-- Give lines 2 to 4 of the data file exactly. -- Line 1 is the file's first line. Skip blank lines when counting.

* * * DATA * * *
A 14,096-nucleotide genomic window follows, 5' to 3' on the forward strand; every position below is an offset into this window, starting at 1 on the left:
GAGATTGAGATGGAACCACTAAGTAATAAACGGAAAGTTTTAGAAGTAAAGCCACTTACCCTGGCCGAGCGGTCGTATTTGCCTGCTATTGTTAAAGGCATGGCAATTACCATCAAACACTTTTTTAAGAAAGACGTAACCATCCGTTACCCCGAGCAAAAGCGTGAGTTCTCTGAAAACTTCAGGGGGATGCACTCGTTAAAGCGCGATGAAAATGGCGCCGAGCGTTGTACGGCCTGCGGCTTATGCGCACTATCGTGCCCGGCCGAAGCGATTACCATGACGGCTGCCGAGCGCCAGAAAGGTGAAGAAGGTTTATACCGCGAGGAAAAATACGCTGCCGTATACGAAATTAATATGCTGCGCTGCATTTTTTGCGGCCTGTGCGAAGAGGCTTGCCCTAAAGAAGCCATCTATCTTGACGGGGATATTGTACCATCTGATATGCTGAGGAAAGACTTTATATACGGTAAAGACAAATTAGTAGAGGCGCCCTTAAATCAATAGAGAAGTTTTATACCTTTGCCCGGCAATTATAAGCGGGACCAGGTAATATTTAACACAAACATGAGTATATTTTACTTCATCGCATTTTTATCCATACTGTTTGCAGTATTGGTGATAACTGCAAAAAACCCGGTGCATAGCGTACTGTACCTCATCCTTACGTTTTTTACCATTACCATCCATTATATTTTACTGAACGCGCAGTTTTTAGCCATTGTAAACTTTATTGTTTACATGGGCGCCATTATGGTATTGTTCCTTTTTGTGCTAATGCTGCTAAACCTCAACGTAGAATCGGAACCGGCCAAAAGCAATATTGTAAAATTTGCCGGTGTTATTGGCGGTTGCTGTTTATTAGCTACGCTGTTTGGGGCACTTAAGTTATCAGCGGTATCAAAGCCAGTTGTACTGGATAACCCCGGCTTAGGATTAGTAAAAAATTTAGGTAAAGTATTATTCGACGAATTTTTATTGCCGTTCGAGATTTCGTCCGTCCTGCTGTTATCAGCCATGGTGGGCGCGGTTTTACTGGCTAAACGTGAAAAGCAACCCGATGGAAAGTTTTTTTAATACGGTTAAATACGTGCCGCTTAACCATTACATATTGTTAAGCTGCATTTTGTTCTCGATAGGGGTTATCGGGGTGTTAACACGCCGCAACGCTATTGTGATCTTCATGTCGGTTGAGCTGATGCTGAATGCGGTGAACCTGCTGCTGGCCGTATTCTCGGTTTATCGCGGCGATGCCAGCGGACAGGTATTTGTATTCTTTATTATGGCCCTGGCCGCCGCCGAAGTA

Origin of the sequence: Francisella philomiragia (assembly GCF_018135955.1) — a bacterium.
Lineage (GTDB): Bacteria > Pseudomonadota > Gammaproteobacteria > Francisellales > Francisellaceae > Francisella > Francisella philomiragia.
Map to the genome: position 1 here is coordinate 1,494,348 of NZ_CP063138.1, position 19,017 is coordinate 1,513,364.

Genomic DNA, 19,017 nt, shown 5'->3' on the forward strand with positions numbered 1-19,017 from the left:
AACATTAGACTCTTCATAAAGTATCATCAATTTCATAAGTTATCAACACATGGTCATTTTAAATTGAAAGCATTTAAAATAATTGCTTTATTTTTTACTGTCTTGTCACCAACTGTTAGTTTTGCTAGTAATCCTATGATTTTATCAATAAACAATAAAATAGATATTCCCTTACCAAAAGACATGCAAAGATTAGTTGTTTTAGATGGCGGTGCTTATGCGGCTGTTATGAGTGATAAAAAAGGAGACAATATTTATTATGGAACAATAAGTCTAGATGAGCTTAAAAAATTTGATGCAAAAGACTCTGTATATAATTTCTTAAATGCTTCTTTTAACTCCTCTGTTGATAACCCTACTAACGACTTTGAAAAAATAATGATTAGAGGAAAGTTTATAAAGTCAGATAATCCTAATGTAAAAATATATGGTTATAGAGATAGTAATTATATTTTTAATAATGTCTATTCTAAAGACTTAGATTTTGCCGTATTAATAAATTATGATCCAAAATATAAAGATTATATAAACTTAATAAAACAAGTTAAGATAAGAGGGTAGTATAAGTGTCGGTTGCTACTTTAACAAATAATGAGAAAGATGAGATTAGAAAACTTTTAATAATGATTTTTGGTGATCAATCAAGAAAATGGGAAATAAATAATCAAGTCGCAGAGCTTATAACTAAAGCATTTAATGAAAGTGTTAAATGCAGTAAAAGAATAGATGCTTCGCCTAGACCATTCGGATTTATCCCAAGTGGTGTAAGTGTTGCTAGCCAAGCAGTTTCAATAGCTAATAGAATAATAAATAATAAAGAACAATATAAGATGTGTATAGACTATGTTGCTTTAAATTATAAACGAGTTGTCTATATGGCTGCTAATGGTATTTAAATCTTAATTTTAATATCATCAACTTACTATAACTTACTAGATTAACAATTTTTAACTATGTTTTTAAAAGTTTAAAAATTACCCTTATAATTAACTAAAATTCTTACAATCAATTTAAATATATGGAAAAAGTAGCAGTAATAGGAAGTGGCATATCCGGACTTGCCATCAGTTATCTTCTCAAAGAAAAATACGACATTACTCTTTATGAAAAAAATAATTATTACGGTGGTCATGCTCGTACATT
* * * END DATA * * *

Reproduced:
GAGATTGAGATGGAACCACTAAGTAATAAACGGAAAGTTTTAGAAGTAAAGCCACTTACCCTGGCCGAGCGGTCGTATTTGCCTGCTATTGTTAAAGGCATGGCAATTACCATCAAACACTTTTTTAAGAAAGACGTAACCATCCGTTACCCCGAGCAAAAGCGTGAGTTCTCTGAAAACTTCAGGGGGATGCACTCGTTAAAGCGCGATGAAAATGGCGCCGAGCGTTGTACGGCCTGCGGCTTATGCGCACTATCGTGCCCGGCCGAAGCGATTACCATGACGGCTGCCGAGCGCCAGAAAGGTGAAGAAGGTTTATACCGCGAGGAAAAATACGCTGCCGTATACGAAATTAATATGCTGCGCTGCATTTTTTGCGGCCTGTGCGAAGAGGCTTGCCCTAAAGAAGCCATCTATCTTGACGGGGATATTGTACCATCTGATATGCTGAGGAAAGACTTTATATACGGTAAAGACAAATTAGTAGAGGCGCCCTTAAATCAATAGAGAAGTTTTATACCTTTGCCCGGCAATTATAAGCGGGACCAGGTAATATTTAACACAAACATGAGTATATTTTACTTCATCGCATTTTTATCCATACTGTTTGCAGTATTGGTGATAACTGCAAAAAACCCGGTGCATAGCGTACTGTACCTCATCCTTACGTTTTTTACCATTACCATCCATTATATTTTACTGAACGCGCAGTTTTTAGCCATTGTAAACTTTATTGTTTACATGGGCGCCATTATGGTATTGTTCCTTTTTGTGCTAATGCTGCTAAACCTCAACGTAGAATCGGAACCGGCCAAAAGCAATATTGTAAAATTTGCCGGTGTTATTGGCGGTTGCTGTTTATTAGCTACGCTGTTTGGGGCACTTAAGTTATCAGCGGTATCAAAGCCAGTTGTACTGGATAACCCCGGCTTAGGATTAGTAAAAAATTTAGGTAAAGTATTATTCGACGAATTTTTATTGCCGTTCGAGATTTCGTCCGTCCTGCTGTTATCAGCCATGGTGGGCGCGGTTTTACTGGCTAAACGTGAAAAGCAACCCGATGGAAAGTTTTTTTAATACGGTTAAATACGTGCCGCTTAACCATTACATATTGTTAAGCTGCATTTTGTTCTCGATAGGGGTTATCGGGGTGTTAACACGCCGCAACGCTATTGTGATCTTCATGTCGGTTGAGCTGATGCTGAATGCGGTGAACCTGCTGCTGGCCGTATTCTCGGTTTATCGCGGCGATGCCAGCGGACAGGTATTTGTATTCTTTATTATGGCCCTGGCCGCCGCCGAAGTA

Origin of the sequence: Francisella philomiragia (assembly GCF_018135955.1) — a bacterium.
Lineage (GTDB): Bacteria > Pseudomonadota > Gammaproteobacteria > Francisellales > Francisellaceae > Francisella > Francisella philomiragia.